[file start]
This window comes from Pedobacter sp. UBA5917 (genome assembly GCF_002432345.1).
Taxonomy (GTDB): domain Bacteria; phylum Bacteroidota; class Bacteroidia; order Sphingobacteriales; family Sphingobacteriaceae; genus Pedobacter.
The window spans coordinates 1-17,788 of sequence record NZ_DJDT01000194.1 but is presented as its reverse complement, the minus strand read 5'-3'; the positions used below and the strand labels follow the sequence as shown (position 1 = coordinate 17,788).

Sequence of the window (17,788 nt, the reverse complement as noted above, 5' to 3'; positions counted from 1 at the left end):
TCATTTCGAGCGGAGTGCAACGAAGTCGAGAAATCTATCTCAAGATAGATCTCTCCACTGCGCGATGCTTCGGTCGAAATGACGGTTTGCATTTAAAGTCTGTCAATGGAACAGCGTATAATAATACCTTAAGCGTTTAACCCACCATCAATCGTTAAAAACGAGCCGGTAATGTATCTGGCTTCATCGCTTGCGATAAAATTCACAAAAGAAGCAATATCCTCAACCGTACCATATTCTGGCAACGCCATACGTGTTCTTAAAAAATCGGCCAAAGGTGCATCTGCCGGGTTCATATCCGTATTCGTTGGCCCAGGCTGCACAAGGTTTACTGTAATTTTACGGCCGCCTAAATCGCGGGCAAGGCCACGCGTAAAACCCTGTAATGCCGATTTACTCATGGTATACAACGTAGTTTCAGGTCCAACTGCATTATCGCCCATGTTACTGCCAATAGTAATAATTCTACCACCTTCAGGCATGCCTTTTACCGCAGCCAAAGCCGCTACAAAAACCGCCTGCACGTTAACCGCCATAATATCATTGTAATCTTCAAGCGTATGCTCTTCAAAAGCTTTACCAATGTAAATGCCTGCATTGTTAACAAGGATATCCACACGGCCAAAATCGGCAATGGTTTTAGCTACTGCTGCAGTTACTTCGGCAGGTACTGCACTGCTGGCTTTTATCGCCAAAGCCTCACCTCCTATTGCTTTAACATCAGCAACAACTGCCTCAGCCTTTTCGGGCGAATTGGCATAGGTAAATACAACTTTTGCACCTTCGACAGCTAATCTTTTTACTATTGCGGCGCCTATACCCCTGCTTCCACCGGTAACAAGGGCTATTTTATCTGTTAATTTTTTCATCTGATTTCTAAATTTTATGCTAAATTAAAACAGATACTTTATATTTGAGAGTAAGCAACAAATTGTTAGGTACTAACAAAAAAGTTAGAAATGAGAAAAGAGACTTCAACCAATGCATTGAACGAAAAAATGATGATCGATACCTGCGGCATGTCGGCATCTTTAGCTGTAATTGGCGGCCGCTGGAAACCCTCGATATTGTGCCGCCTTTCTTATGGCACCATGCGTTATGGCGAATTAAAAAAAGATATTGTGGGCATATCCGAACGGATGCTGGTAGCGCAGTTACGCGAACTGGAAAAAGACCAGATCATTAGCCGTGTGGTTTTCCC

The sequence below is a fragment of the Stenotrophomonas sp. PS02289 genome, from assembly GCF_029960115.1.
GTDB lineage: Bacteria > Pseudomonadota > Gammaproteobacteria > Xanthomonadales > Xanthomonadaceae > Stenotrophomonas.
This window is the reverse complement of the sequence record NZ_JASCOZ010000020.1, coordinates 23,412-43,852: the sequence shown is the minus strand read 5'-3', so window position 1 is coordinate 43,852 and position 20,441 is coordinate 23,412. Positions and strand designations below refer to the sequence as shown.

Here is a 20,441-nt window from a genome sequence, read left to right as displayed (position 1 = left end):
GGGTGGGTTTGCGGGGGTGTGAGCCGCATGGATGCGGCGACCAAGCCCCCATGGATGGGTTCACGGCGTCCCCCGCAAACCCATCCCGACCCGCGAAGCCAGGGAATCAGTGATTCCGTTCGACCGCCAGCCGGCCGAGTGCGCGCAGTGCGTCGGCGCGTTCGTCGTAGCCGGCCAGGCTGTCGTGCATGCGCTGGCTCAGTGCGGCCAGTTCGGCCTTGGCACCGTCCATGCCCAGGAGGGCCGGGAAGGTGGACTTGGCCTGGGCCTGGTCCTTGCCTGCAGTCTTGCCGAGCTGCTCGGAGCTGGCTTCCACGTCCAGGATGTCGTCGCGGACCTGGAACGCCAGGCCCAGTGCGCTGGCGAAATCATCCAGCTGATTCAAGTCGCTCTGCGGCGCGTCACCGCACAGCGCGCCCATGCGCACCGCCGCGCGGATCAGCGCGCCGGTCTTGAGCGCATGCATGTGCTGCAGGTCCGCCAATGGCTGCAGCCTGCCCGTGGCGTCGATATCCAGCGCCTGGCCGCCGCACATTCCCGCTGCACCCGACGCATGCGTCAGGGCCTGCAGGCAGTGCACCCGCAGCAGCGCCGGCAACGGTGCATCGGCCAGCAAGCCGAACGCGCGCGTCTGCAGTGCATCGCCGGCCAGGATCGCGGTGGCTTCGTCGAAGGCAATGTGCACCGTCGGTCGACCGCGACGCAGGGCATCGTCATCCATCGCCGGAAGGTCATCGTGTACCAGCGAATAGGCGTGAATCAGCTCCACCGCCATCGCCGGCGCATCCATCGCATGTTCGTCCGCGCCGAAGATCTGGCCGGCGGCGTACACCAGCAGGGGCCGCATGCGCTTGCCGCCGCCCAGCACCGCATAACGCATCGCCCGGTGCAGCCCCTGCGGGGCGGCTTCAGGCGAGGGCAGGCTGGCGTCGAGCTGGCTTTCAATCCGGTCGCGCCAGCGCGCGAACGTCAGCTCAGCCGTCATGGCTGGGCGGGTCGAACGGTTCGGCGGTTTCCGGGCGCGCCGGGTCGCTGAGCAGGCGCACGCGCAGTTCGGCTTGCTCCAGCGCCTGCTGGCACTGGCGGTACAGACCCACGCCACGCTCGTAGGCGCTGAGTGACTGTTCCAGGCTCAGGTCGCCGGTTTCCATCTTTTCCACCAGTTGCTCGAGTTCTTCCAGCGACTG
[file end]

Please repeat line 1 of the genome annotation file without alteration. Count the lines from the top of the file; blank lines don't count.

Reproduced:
This window comes from Pedobacter sp. UBA5917 (genome assembly GCF_002432345.1).